I have been delivering a lot of training lately. Which is great! I have also been getting challenged in my training sessions recently as well. Which is also great. I love it when participants challenge me because it demonstrates that they are really engaged and thinking critically about my content. One of the core pieces of material that I teach around bystander intervention for harassment prevention is the human behavior continuum. The idea is that all of our interactions fall along a spectrum from respectful and professional, all the way down the line to the most egregiously bad behaviors of sexual violence, abuse and exploitation. In a session I delivered recently, someone said to me that they didn’t agree with the idea of the continuum because it is linear, this interpretation insinuates that we will all eventually engage in bad behavior. Another way of thinking about it, is that this continuum is like a slide, a slippery slope that we just can’t help falling down. I disagree with that interpretation and I respectfully explained to the participant that the idea, rather, is that the continuum is a tool to raise our awareness of when our own behavior, or the behavior of others, is moving toward the inappropriate so we can speak out against that behavior early and often. Our job is to speak out against the inappropriate behavior before it reaches the level of unlawful harassment.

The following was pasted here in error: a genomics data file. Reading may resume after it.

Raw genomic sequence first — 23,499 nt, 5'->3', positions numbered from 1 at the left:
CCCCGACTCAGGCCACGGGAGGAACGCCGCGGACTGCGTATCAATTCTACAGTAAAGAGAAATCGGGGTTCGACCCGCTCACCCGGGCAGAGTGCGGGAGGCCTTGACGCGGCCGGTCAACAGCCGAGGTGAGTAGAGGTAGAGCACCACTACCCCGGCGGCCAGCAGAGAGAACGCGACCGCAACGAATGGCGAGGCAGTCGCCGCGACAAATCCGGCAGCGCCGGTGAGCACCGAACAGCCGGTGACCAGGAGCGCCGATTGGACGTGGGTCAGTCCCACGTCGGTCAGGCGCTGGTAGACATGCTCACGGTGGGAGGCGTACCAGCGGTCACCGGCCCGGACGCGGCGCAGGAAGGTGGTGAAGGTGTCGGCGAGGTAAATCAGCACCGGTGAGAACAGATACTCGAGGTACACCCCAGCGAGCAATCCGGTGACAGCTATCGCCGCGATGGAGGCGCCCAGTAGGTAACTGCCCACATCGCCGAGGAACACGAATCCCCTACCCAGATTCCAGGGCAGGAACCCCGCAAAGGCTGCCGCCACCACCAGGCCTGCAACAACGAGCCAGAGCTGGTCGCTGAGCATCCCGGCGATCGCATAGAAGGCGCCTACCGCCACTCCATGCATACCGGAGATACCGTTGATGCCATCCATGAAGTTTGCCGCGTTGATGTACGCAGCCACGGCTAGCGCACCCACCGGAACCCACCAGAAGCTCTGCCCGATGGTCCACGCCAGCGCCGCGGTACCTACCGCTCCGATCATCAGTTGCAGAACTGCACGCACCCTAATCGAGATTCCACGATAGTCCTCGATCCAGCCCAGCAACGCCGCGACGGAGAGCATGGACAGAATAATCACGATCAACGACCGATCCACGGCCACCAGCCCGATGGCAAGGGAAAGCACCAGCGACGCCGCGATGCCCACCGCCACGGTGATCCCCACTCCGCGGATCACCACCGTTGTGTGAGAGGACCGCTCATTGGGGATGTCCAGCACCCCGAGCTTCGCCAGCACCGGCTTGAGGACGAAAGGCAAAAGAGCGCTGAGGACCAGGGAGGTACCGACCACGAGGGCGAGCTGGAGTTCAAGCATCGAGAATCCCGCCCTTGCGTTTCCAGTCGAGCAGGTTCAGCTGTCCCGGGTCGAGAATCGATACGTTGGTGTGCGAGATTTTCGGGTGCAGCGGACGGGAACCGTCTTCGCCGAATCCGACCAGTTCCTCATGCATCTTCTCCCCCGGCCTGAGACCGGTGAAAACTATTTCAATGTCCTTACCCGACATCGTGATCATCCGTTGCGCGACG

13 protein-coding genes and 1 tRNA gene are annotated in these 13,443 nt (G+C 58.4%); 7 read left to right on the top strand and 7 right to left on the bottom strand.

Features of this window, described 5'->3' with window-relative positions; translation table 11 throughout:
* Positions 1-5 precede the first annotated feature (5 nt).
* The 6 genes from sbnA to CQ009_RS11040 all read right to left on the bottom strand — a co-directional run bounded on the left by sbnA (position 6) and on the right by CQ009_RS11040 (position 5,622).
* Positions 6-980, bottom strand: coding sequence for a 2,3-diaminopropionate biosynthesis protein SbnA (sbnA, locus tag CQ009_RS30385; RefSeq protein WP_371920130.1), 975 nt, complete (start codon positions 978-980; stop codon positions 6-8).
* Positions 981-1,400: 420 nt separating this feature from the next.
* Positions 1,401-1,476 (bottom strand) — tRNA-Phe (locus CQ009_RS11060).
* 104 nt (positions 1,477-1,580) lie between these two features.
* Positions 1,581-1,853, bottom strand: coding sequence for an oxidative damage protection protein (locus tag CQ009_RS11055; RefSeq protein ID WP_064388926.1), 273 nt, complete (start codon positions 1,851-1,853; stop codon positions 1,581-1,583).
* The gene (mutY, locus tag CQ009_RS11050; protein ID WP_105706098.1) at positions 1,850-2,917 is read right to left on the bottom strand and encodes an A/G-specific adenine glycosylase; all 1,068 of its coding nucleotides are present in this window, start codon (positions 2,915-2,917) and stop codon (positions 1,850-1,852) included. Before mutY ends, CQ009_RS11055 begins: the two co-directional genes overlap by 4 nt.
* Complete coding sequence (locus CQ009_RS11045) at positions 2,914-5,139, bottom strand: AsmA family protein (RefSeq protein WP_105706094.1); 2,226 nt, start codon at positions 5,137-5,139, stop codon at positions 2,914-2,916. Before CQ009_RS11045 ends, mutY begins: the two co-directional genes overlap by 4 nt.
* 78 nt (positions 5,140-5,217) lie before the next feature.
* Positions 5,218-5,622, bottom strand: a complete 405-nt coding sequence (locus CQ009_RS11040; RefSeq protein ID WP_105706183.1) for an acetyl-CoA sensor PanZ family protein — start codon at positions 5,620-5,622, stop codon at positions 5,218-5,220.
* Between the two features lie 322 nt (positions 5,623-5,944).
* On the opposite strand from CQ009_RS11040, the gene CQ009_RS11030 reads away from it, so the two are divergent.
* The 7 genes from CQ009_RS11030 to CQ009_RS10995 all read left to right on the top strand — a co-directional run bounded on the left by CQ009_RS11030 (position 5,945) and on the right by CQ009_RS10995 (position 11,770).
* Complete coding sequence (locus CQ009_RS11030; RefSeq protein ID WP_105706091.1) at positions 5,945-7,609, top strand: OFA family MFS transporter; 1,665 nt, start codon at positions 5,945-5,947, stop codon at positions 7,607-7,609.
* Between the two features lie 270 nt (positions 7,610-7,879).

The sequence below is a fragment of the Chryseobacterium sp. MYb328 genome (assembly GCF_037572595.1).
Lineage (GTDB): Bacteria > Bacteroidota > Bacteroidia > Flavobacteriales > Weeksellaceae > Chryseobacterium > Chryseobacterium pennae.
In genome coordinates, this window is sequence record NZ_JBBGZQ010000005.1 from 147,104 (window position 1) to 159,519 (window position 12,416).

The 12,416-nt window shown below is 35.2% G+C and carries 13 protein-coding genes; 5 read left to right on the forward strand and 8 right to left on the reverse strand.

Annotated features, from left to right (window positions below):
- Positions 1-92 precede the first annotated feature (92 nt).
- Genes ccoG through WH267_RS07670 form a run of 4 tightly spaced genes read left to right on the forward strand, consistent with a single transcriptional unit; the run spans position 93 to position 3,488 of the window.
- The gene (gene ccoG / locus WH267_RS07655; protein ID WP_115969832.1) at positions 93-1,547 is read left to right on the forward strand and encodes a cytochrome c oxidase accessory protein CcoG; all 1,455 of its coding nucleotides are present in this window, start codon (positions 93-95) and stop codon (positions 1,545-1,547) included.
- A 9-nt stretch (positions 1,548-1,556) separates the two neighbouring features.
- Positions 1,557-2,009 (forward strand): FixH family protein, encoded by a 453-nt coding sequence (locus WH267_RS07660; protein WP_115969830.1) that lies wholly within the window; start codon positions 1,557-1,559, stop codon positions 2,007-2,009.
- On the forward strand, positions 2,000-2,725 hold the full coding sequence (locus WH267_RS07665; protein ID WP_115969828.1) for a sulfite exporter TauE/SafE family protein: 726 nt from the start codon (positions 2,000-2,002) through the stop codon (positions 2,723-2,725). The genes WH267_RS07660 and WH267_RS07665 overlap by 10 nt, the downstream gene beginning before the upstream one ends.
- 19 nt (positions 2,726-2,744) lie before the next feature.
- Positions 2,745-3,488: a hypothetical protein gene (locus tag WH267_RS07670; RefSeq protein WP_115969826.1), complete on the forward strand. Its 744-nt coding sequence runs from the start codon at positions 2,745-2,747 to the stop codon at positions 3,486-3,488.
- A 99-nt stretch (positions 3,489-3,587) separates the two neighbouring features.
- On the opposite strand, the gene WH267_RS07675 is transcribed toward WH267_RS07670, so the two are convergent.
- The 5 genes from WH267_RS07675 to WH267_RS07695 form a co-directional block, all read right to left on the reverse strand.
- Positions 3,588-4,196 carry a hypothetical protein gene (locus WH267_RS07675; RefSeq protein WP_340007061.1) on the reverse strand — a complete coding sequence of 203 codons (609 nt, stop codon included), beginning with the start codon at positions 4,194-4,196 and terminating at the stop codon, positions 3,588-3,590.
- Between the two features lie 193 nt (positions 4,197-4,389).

In a different training a few days later when I was teaching the behavior continuum again, a supervisor in the session pointedly told me, “what you just said is wrong”. I was, of course, a bit taken back at first however when that person explained to me that my explanation of the idea that if flirtatious behavior in the workplace is mutual, it could be okay. He stated that as a supervisor it’s his job to keep an eye on everyone’s behavior to ensure that it is not making anyone uncomfortable. He went on to explain that from his perspective, flirting does not belong in the workplace, even if it is mutual. I appreciated that perspective which made me think about a recent study I read about boundary setting in the workplace. There’s nothing in the report about flirtation directly, but I found people’s responses on things like hugging (about 50% of people find it inappropriate in the workplace), gossip (53% said it makes them uncomfortable), and using profanity (31% don’t like it). This all brings me back to the continuum of behaviors and setting boundaries when someone says or does something that doesn’t sit right with you. It’s on us to speak up for ourselves to set appropriate boundaries for our personal expectations for workplace behavior. People can’t read our minds. What I may find offensive may be totally different for someone else so it’s our job to tell them what our personal threshold for appropriate workplace conduct is. Organizations must invest in meaningful training that will empower staff with the tools and mindset for effectively communicating boundaries. My new online training will teach all about the behavior continuum and will provide concrete tools for people to set boundaries with their colleagues in a safe, respectful, and meaningful way.